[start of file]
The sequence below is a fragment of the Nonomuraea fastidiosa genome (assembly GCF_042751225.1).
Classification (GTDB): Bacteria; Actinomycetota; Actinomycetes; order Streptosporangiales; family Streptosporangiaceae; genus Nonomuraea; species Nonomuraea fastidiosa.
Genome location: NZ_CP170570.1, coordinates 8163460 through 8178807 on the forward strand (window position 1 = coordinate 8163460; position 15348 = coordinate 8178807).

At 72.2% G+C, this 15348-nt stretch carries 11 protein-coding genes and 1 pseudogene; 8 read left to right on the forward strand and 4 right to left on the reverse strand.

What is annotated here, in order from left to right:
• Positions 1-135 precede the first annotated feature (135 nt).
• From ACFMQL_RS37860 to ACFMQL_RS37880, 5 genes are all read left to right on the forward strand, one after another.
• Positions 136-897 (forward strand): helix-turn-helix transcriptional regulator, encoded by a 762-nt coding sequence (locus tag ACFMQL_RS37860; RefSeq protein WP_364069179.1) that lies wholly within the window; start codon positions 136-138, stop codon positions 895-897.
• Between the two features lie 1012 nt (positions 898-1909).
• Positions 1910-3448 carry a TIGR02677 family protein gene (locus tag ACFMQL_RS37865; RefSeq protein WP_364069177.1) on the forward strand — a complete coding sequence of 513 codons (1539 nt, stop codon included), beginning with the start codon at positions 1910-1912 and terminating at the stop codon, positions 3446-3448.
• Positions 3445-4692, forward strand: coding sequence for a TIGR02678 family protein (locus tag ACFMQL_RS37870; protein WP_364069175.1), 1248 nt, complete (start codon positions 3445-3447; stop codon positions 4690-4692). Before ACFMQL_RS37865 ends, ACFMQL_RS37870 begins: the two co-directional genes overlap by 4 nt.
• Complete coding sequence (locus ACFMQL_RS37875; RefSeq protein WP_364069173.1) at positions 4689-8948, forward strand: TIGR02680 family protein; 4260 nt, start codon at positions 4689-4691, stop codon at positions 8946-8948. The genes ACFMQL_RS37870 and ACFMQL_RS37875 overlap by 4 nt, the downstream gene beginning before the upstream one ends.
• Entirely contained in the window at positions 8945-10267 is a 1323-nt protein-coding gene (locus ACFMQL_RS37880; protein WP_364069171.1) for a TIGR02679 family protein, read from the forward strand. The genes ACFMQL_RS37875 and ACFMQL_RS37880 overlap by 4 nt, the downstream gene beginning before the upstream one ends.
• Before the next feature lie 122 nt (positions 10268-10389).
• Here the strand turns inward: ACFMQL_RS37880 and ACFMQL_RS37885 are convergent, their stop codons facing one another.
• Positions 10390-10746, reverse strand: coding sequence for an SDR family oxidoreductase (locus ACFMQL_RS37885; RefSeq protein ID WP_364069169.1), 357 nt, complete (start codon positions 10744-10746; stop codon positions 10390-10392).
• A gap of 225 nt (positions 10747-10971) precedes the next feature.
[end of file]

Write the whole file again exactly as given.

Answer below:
The sequence below is a fragment of the Nonomuraea fastidiosa genome (assembly GCF_042751225.1).
Classification (GTDB): Bacteria; Actinomycetota; Actinomycetes; order Streptosporangiales; family Streptosporangiaceae; genus Nonomuraea; species Nonomuraea fastidiosa.
Genome location: NZ_CP170570.1, coordinates 8163460 through 8178807 on the forward strand (window position 1 = coordinate 8163460; position 15348 = coordinate 8178807).

At 72.2% G+C, this 15348-nt stretch carries 11 protein-coding genes and 1 pseudogene; 8 read left to right on the forward strand and 4 right to left on the reverse strand.

What is annotated here, in order from left to right:
• Positions 1-135 precede the first annotated feature (135 nt).
• From ACFMQL_RS37860 to ACFMQL_RS37880, 5 genes are all read left to right on the forward strand, one after another.
• Positions 136-897 (forward strand): helix-turn-helix transcriptional regulator, encoded by a 762-nt coding sequence (locus tag ACFMQL_RS37860; RefSeq protein WP_364069179.1) that lies wholly within the window; start codon positions 136-138, stop codon positions 895-897.
• Between the two features lie 1012 nt (positions 898-1909).
• Positions 1910-3448 carry a TIGR02677 family protein gene (locus tag ACFMQL_RS37865; RefSeq protein WP_364069177.1) on the forward strand — a complete coding sequence of 513 codons (1539 nt, stop codon included), beginning with the start codon at positions 1910-1912 and terminating at the stop codon, positions 3446-3448.
• Positions 3445-4692, forward strand: coding sequence for a TIGR02678 family protein (locus tag ACFMQL_RS37870; protein WP_364069175.1), 1248 nt, complete (start codon positions 3445-3447; stop codon positions 4690-4692). Before ACFMQL_RS37865 ends, ACFMQL_RS37870 begins: the two co-directional genes overlap by 4 nt.
• Complete coding sequence (locus ACFMQL_RS37875; RefSeq protein WP_364069173.1) at positions 4689-8948, forward strand: TIGR02680 family protein; 4260 nt, start codon at positions 4689-4691, stop codon at positions 8946-8948. The genes ACFMQL_RS37870 and ACFMQL_RS37875 overlap by 4 nt, the downstream gene beginning before the upstream one ends.
• Entirely contained in the window at positions 8945-10267 is a 1323-nt protein-coding gene (locus ACFMQL_RS37880; protein WP_364069171.1) for a TIGR02679 family protein, read from the forward strand. The genes ACFMQL_RS37875 and ACFMQL_RS37880 overlap by 4 nt, the downstream gene beginning before the upstream one ends.
• Before the next feature lie 122 nt (positions 10268-10389).
• Here the strand turns inward: ACFMQL_RS37880 and ACFMQL_RS37885 are convergent, their stop codons facing one another.
• Positions 10390-10746, reverse strand: coding sequence for an SDR family oxidoreductase (locus ACFMQL_RS37885; RefSeq protein ID WP_364069169.1), 357 nt, complete (start codon positions 10744-10746; stop codon positions 10390-10392).
• A gap of 225 nt (positions 10747-10971) precedes the next feature.